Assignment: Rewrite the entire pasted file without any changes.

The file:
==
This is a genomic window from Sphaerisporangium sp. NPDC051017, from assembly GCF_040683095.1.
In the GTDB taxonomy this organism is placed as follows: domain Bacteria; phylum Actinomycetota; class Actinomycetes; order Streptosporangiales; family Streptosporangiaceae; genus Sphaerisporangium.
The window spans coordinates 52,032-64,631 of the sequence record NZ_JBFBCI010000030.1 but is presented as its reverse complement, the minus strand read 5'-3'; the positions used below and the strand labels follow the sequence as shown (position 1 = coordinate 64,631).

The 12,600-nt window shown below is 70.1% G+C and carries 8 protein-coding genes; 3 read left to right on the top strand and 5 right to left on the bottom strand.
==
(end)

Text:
This is a genomic window from Sphaerisporangium sp. NPDC051017, from assembly GCF_040683095.1.
In the GTDB taxonomy this organism is placed as follows: domain Bacteria; phylum Actinomycetota; class Actinomycetes; order Streptosporangiales; family Streptosporangiaceae; genus Sphaerisporangium.
The window spans coordinates 52,032-64,631 of the sequence record NZ_JBFBCI010000030.1 but is presented as its reverse complement, the minus strand read 5'-3'; the positions used below and the strand labels follow the sequence as shown (position 1 = coordinate 64,631).

The 12,600-nt window shown below is 70.1% G+C and carries 8 protein-coding genes; 3 read left to right on the top strand and 5 right to left on the bottom strand.